WHY IS IT THAT the audience at the Saddleback church so vigorously applauded Senator McCain when he unambiguously responded to Pastor Rick Warren’s question about abortion by saying life begins at conception? It is because McCain touched on the very core of precisely what RFK was talking about — a value issue about “the health of our children, the quality of their education or the joy of their play.” Which is to say, the value of life itself for the most vulnerable among us, children. One cannot imagine the very Catholic Bobby Kennedy responding to the same question from Warren with Obama’s detached shrugging as he says of a child’s life that “it’s above my pay grade.” Much less can one imagine RFK essentially endorsing infanticide as Obama did while an Illinois state senator. Biden, of course, takes Obama’s side here — and like the losing John Kerry of 2004 he is also a Catholic.
To reread RFK’s value issue call to focus on “the strength of our marriages” is a reminder that it is the Obama-Biden Democrats who insist on court-ordered opposition to those same marriages between a man and a woman, fervently working in state after state to deny any attempt by voters to express their choices on the issue. Does anyone really see a care for the value issue of what RFK called “the intelligence of our public debate” in the gutter politics of MoveOn.org or the Daily Kos, two of the stalwarts of the Obama movement? How about respect for the value issue of “devotion to our country” as evidenced in the words of Obama’s Senate colleague from Illinois, Dick Durbin? It is Durbin, you will recall, who compared American soldiers to Nazis.
Senator Biden is, as we hopefully all are, a different person in the world of 2008 than he was as a much younger man twenty years ago. Yet he in fact has played a key role in moving the Democrats away from precisely the values issues that had inspired so many young people when Bobby Kennedy was giving those value-laden speeches as he was running for president, myself included. Biden’s presence on the Obama ticket should, correctly understood, be seen as exactly one of the reasons that the eventual 1988 nominee for the Democrats, Governor Dukakis, lost in a landslide to Ronald Reagan’s vice president, George H.W. Bush. It explains as well why a Catholic like 2004 Democratic nominee Senator John Kerry loses the Catholic vote to a born-again Methodist like George W. Bush, or why the voters of Tennessee turned on their own Al Gore, costing him the White House in 2000. Or why even the ever charming Bill Clinton could only manage a 49% win against a decidedly lackluster Bob Dole in 1996.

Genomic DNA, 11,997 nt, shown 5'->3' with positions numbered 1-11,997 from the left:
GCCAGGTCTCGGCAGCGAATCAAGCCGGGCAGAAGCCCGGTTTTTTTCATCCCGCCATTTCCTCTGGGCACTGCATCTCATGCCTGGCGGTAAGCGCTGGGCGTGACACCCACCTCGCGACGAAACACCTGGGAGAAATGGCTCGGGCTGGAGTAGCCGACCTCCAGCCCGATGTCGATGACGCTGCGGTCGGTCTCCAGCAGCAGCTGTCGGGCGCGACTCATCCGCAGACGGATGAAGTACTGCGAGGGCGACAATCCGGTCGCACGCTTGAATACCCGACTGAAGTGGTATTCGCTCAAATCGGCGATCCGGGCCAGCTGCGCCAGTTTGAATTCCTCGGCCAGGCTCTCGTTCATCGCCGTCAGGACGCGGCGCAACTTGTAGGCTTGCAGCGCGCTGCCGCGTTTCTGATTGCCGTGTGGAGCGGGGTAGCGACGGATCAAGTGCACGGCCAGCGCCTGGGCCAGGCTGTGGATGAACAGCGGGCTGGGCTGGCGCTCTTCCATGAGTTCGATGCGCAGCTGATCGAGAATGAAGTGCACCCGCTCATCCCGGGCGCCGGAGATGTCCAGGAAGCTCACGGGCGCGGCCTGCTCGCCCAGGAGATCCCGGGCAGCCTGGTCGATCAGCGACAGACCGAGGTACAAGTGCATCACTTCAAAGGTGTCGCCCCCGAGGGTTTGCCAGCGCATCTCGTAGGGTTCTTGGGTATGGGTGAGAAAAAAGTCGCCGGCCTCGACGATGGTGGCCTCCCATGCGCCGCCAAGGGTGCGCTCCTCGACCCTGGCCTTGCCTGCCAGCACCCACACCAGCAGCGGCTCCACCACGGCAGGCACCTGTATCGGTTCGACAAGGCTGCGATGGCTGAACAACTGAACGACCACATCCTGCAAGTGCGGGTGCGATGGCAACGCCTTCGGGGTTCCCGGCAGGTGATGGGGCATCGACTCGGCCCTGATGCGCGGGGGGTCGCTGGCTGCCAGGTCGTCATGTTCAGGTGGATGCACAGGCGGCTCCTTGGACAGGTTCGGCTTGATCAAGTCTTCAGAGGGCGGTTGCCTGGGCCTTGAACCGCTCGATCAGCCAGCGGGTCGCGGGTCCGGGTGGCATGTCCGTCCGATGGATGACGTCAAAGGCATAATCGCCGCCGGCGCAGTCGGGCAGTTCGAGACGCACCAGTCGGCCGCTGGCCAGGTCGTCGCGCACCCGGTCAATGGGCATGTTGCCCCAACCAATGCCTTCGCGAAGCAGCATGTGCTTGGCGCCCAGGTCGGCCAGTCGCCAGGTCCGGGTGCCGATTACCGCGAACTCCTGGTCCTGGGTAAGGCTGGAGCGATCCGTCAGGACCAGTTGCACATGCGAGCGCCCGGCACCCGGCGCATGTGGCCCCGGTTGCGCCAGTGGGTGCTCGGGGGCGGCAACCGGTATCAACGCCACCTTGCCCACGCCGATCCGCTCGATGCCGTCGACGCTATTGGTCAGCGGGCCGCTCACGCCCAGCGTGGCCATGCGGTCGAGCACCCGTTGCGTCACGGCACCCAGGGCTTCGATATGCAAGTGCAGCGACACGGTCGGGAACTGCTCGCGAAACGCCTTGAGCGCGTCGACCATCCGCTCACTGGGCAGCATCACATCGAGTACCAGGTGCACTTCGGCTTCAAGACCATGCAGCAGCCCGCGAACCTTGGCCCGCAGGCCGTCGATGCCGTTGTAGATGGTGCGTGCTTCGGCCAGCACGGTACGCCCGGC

Biden, it seemed all those years ago to his critics in both parties, was repeating the speeches of others because he didn’t really have any ideas of his own. Now, after a lengthy thirty-plus years in the Senate, he has finally been given the green light to serve on a national Democratic ticket. Without doubt, that green-light comes because he has given the impression that when push comes to shove, he agrees with the spirit of the post-Kennedy 1968 Democrats of Obama and the left-wing values that have led so many Democratic presidential tickets down to defeat. Value issues that Robert Kennedy once spoke of with such passion that an impressionable young Senator Joe Biden took the words and tried to say they were his own.
He was really good at giving those speeches.
Jeffrey Lord, a former Reagan White House political director and author, writes from Pennsylvania.
A man of faith in a godless age is hitting Americans where it hurts.
Mr. and Mrs. American Spectator Reader, let P.J. O’Rourke talk sense to your kids.
In Britain, defending your property can get you life.
The debacle of this president’s administration is both a cause and a symptom of the decline of American values. Unless Congress impeaches him, that decline will go on unchecked. An eminent jurist surveys the damage and assesses the chances for the recovery of our culture.
It won’t take long for conservatives to scratch this presidential wannabe off their 2008 scorecard.
The American Christmas, like the songs that celebrate it, makes room for everybody under the rainbow. Is that why so many people seem to be hostile to it?
Was the President done in by the economy, or by the politics of the economy?
H/T to National Review Online